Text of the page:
The exorbitant nature of Canada’s claim for legal fees and expenses here is also demonstrated by the stark contrast between the nearly 15,000 hours of attorney and paralegal time Canada seeks recovery for and the approximately 4,100 attorney and paralegal hours DIBC devoted to the same matter (3,616.8 hours billed by Boies, Schiller & Flexner LLP, and approximately 500 hours billed by prior counsel.). That is, Canada claims to have devoted more than three times the amount of attorney and paralegal hours to this matter than did DIBC. Although there are different approaches to arbitration and litigation generally, Canada’s claimed legal fees are not reasonable by any measure. They equate to a lawyer devoting five 3,000 hour billable years to a matter that ended in the jurisdictional phase.25
39.
DIBC submits that, although Canada provide little information regarding the legal fees and expenses for which it seeks reimbursement, certain of the information provided by Canada suggests that its legal fees do not solely relate to this proceedings.26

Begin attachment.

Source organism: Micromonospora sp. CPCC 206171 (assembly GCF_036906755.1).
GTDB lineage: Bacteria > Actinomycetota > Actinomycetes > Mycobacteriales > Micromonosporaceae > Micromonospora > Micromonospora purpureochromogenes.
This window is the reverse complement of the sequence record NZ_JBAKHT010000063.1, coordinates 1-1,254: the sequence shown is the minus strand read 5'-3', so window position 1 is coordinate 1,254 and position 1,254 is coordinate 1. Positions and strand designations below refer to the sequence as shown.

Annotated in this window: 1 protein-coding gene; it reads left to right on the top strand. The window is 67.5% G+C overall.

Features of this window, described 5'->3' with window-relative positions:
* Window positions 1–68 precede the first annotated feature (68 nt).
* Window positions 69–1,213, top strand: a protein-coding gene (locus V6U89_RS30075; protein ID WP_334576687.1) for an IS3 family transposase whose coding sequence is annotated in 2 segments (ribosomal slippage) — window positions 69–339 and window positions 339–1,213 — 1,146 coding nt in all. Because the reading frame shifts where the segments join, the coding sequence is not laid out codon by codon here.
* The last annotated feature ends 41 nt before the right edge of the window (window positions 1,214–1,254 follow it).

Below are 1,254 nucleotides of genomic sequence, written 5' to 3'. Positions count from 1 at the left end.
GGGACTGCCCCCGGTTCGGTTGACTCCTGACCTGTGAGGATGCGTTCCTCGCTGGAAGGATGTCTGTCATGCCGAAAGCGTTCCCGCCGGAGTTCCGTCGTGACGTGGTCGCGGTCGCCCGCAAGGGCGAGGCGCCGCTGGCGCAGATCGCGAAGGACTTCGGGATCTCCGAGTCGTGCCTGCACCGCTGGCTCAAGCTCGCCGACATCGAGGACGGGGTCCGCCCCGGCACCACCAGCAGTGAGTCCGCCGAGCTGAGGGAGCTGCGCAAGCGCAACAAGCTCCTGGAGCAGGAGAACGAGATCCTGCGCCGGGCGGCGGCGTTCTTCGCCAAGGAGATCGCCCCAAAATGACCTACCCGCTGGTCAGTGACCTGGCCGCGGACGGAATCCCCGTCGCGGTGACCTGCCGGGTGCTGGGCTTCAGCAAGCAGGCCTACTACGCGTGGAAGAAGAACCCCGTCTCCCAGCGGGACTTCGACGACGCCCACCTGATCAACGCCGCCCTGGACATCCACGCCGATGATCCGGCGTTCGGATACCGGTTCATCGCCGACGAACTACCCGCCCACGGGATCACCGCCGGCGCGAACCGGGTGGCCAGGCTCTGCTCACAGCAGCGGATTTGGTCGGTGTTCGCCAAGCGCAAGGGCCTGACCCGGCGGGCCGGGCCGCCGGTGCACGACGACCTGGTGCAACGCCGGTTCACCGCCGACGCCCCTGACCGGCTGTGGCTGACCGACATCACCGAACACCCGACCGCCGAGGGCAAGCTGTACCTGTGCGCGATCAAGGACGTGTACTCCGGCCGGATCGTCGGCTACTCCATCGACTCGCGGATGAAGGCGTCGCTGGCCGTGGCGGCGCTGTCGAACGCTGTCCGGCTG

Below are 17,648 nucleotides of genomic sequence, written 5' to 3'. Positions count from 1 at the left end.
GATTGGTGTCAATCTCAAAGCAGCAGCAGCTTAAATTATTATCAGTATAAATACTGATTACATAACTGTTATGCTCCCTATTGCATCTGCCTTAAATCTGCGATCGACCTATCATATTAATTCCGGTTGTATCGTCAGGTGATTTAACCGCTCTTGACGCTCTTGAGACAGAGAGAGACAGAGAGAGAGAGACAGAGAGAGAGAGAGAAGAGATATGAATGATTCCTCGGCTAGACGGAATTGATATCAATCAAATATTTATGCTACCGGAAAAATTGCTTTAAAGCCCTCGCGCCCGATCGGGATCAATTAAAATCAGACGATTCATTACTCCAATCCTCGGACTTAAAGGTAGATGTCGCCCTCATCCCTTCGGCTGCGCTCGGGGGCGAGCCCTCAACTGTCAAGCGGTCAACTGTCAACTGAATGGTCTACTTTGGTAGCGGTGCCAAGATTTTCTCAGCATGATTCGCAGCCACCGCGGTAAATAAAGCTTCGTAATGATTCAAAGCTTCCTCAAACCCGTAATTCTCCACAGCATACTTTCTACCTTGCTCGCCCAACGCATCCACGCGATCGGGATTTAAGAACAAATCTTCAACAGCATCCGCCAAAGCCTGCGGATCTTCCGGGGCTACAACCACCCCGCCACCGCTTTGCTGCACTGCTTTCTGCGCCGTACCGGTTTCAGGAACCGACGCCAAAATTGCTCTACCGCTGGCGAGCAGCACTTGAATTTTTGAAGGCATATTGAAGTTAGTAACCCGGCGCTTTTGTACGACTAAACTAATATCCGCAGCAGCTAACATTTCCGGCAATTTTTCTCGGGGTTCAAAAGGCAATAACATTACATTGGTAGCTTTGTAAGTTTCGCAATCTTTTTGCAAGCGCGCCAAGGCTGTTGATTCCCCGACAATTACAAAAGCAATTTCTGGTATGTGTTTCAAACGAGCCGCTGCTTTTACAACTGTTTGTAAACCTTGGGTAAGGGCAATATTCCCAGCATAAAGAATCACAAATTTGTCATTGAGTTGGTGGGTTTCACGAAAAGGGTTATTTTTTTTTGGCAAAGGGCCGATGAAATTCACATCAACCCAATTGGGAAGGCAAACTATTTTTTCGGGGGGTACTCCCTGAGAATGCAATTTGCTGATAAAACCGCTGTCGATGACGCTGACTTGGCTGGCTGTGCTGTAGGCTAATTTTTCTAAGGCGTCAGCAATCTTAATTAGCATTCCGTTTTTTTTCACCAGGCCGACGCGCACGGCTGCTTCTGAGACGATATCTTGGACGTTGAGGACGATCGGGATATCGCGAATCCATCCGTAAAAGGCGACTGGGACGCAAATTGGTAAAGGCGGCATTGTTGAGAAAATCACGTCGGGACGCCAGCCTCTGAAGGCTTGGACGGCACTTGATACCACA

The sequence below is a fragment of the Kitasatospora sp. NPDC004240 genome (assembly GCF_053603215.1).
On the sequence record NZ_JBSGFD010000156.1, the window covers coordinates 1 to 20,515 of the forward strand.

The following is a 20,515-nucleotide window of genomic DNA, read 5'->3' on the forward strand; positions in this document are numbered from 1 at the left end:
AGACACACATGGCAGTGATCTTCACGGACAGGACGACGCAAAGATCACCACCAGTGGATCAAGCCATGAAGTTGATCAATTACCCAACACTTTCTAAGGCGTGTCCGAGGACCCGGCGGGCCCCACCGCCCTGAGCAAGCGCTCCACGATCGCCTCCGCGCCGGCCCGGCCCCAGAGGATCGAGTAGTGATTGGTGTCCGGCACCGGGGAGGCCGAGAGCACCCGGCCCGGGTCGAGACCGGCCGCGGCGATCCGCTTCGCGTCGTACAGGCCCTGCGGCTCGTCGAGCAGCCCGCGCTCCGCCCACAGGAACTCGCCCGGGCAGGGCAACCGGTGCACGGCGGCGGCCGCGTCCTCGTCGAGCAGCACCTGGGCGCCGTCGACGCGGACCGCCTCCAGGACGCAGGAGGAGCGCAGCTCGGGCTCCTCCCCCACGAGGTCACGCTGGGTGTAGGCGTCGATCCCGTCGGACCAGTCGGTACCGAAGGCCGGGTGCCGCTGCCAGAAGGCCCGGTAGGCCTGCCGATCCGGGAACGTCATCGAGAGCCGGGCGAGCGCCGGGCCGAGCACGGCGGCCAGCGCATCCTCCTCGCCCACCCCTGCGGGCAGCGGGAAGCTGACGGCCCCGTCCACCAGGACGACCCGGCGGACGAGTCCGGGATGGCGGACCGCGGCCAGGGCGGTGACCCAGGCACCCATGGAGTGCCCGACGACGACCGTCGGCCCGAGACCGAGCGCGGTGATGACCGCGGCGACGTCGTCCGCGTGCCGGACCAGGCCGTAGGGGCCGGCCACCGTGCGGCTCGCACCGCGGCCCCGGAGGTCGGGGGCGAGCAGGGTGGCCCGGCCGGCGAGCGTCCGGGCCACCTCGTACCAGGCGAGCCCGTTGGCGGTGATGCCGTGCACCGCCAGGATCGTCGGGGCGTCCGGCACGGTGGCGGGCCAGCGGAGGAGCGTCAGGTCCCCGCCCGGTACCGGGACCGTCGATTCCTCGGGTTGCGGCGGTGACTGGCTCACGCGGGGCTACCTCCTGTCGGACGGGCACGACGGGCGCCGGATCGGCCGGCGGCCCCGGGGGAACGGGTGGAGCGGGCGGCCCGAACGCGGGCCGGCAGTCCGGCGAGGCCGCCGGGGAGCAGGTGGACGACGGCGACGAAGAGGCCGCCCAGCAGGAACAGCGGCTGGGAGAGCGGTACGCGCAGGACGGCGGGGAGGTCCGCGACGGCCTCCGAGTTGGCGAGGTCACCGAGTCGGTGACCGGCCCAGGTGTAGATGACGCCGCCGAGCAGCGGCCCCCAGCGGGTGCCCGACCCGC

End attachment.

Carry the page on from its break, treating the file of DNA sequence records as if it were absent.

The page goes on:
40.
Finally, with respect to Canada’s preparation for its defense on the merits against DIBC’s claims, Canada specifically asked this Tribunal to set a hearing with respect to jurisdiction before reaching the merits, presumably in an effort to reduce expenses and effort with respect to the merits. To the extent that Canada nonetheless chose to devote thousands of hours of attorney and paralegal time to the development of its merits strategy, that approach was not reasonable under the circumstances. Moreover, awarding such fees and expenses to Canada at this stage would be particularly unjust in the event that DIBC institutes a new arbitration with respect to this dispute and is successful on the merits there.27

(2) DIBC’s Request

41.
DIBC requests that the Tribunal issue an order directing that each party bear its own costs of representation, and that all other costs of arbitration be divided evenly between the parties. Alternatively, the most that the Tribunal should award against DIBC are costs associated with the Article 1121 waiver issue and not any costs associated with the time limitations argument, the merits, or any other aspect of the arbitration with respect to which the Tribunal issued no ruling.28